James Chapman
Mail Online
October 27, 2008

Interest rates may have to be slashed to zero as Britain battles to avoid a full-blown depression, one of the country’s leading economists warns today.

  • A d v e r t i s e m e n t

The extraordinary claim from Charles Goodhart, a founding member of the Bank of England’s Monetary Policy Committee, came as Gordon Brown signalled that he wants to see further, aggressive cuts in the cost of borrowing.

Mr Goodhart, professor emeritus of banking and finance at the London School of Economics and a member of the MPC between 1997 and 2000, tells Channel 4’s Dispatches programme: ‘Interest rates will go down from now, by how far and how fast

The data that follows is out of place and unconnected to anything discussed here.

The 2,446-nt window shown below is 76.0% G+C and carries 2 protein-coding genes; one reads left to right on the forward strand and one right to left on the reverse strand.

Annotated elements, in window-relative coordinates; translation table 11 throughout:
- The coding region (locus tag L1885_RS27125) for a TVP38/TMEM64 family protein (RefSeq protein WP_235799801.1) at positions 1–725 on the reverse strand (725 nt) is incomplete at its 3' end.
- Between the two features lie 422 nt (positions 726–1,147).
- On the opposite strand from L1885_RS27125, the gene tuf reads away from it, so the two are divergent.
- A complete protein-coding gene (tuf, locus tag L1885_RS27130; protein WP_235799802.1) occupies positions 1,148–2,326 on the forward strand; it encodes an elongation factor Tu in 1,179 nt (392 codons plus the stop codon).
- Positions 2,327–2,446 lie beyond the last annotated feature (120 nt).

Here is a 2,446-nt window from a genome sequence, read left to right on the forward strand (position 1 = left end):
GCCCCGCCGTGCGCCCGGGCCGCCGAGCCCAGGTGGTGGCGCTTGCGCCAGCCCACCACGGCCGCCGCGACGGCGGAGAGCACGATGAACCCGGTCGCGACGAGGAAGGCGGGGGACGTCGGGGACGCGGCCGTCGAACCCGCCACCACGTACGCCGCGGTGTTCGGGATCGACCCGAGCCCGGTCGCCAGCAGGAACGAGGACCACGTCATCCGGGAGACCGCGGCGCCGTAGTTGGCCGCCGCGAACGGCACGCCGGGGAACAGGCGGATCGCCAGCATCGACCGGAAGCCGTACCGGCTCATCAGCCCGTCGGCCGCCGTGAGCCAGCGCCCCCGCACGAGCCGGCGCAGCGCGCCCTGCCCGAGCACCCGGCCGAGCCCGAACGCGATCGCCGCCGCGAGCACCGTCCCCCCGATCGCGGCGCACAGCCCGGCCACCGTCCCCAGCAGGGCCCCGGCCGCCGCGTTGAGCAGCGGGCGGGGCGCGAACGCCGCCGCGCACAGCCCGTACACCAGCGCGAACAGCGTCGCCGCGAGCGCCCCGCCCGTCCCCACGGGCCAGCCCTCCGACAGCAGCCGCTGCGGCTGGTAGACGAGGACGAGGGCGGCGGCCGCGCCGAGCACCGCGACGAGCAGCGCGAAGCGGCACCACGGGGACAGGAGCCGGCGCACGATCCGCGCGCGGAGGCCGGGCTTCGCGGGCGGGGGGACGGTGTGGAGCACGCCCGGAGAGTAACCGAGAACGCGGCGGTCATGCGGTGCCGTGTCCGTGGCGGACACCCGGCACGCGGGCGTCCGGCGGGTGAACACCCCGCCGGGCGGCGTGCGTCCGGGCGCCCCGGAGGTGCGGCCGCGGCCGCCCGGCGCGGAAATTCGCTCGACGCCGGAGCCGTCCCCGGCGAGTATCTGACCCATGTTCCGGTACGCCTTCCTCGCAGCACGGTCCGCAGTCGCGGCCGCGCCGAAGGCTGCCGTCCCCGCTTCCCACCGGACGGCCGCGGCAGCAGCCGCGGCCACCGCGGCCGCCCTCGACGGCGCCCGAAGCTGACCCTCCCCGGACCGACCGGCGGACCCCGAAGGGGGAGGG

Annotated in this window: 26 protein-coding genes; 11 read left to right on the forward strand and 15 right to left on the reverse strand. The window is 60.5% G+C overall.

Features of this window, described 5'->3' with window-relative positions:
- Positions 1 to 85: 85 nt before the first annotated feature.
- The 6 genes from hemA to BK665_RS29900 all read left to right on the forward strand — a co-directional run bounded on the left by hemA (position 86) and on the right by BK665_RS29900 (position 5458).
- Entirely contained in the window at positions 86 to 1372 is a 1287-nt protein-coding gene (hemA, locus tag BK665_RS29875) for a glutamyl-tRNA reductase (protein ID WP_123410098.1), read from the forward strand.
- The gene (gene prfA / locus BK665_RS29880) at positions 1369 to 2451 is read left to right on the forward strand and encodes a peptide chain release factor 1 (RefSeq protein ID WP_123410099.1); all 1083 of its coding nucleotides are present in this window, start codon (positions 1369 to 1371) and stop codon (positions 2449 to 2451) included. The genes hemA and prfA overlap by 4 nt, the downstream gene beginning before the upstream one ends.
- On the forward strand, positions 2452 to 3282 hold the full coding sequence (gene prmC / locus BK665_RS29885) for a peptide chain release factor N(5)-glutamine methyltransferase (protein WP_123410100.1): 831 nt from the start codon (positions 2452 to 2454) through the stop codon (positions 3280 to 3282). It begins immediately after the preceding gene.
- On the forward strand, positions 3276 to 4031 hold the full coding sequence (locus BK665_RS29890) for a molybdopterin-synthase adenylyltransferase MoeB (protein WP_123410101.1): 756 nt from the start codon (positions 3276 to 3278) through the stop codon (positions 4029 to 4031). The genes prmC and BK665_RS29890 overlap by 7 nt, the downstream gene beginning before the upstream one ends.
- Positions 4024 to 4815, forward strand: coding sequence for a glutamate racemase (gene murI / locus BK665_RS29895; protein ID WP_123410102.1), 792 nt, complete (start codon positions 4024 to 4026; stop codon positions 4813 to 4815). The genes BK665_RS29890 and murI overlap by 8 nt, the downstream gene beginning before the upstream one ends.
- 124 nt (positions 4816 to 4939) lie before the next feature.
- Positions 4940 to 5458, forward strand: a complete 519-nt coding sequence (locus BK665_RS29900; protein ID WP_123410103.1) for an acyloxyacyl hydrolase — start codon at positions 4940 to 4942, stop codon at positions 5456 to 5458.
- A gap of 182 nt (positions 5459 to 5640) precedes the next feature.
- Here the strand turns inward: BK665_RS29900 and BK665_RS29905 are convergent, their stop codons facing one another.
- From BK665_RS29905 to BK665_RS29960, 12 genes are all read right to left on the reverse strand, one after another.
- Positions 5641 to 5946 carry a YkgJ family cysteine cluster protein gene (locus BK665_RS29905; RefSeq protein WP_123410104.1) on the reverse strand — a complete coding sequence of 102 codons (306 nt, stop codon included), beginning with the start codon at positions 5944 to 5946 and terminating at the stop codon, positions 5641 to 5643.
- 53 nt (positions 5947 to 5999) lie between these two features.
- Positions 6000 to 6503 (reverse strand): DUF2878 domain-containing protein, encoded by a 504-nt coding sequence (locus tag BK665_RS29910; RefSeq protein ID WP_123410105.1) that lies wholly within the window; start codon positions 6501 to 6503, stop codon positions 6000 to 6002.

nobody knows.

‘They could go to zero. They went to zero in Japan in the 1990s when the Japanese had a recession or depression which went on for a long time and was quite severe.’

Such a drastic move here would bring rates, currently 4.5 per cent, to their lowest level since the Bank of England was founded in 1694.

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